Ever since I was selected as the winner of the Gamification of Education project it has been a whirlwind of excitement. People have been reaching out to me to inquire about what I am doing unlike ever before. I have been asked to present at a few conferences, asked to share with other teachers and do PD sessions, met with my superintendent, received countless new followers on Twitter and even made the paper. The best part is that this award has given Gamification a platform that it did not have around here before. People are interested and they want to know how it works! Awesome!
Let me be the first to stress that I am not an expert in Gamification by any means. I am still learning the ropes as I go. What I was blessed with was a supportive admin and resilient set of students who were both up for the challenge that was The Fight for Scientia Terra. To everyone, even myself, in the beginning it was a difficult concept to explain, let alone put together, but it has come together unlike anything I could have ever imagined!
Recently, the local newspaper (The Fort Sask Record) stopped by my classroom and wrote a fantastic article that really did a great job explaining what our program is all about and the perspective of the student. The two students who were interviewed did a fantastic job! Raw and honest - the best way to be!
Today, I wanted to share the article with you all. I'm proud of it but even more proud of the kids. They really dove into the deep end with me and this is a definite testament to them! Thanks Omar for putting together such a great article!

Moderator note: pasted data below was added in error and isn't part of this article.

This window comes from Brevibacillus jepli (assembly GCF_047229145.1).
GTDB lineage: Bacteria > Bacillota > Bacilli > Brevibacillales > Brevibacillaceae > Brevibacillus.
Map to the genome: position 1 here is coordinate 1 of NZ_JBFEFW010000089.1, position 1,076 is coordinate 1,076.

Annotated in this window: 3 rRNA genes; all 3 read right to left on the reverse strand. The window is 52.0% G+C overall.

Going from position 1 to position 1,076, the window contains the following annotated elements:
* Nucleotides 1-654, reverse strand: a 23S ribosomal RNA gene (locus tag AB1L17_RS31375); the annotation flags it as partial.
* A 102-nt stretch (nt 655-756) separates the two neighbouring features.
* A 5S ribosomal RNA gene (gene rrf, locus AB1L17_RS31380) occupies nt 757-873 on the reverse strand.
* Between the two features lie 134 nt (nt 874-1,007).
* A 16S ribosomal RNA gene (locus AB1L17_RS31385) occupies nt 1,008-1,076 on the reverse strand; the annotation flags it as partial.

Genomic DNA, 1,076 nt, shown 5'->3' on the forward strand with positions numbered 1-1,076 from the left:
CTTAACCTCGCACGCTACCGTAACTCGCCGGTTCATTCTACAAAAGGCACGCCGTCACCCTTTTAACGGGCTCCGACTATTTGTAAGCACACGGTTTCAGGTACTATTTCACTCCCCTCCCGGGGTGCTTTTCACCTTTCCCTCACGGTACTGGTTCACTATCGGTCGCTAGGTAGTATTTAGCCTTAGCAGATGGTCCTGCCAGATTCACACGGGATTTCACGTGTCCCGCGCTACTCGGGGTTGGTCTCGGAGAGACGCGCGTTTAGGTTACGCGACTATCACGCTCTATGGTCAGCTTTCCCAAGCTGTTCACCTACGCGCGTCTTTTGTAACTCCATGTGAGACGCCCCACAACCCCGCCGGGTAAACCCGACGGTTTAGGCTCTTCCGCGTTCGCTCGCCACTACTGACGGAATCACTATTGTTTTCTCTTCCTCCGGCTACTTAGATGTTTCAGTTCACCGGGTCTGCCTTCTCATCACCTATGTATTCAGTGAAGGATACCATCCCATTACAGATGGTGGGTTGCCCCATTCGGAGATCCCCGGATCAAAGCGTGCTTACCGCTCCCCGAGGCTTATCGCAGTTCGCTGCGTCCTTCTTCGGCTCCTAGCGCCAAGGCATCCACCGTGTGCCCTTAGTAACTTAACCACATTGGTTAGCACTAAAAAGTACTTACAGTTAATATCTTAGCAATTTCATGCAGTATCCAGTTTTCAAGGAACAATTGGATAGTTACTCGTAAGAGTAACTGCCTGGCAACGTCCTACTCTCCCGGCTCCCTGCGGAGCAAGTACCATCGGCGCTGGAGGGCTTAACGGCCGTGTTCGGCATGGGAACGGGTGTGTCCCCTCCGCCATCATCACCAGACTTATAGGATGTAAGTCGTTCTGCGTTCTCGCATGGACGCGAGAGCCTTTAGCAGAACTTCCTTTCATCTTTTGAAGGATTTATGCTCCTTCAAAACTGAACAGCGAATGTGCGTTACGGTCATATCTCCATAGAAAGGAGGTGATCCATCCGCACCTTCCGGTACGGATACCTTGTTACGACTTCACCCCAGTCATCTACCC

Local teacher on top of his game (*Side note* That was clever)
Scott Hebert’s Grade 8 science class is not all about fun and games, but they’re a significant part of it.
The Our Lady of the Angels teacher has been awarded the Gamification in Education Award by Spain-based organization Gamification World for his Grade 8 science class program, which he has morphed into a role-playing game that stays true to the province’s scientific curriculum.
Gamification is the process of using typical elements of games, such as scoring points, rules of play and competing against others to other areas of activity, such as education.
Instead of tests, they have battles where students can demonstrate their knowledge to inflict damage on their enemies. Instead of grades, they gain experience points.
“It’s a role-playing game that hits every curricular goal and every learning target that I’m required to do by law. But they don’t realize they’re learning until they do assessments and they know all this,” Hebert said.
The game map has five cities that correlate with the five main branches of science. Students can earn achievement badges, collect and trade items, and embark on quests which require them to scan items hidden around the classroom with their smartphones.
Our Lady of the Angels Principal Lorne Monaghan said when he first heard of the gamification concept, he emphasized that it was important to meet curricular outcomes and make sure teachers were covering all the required material.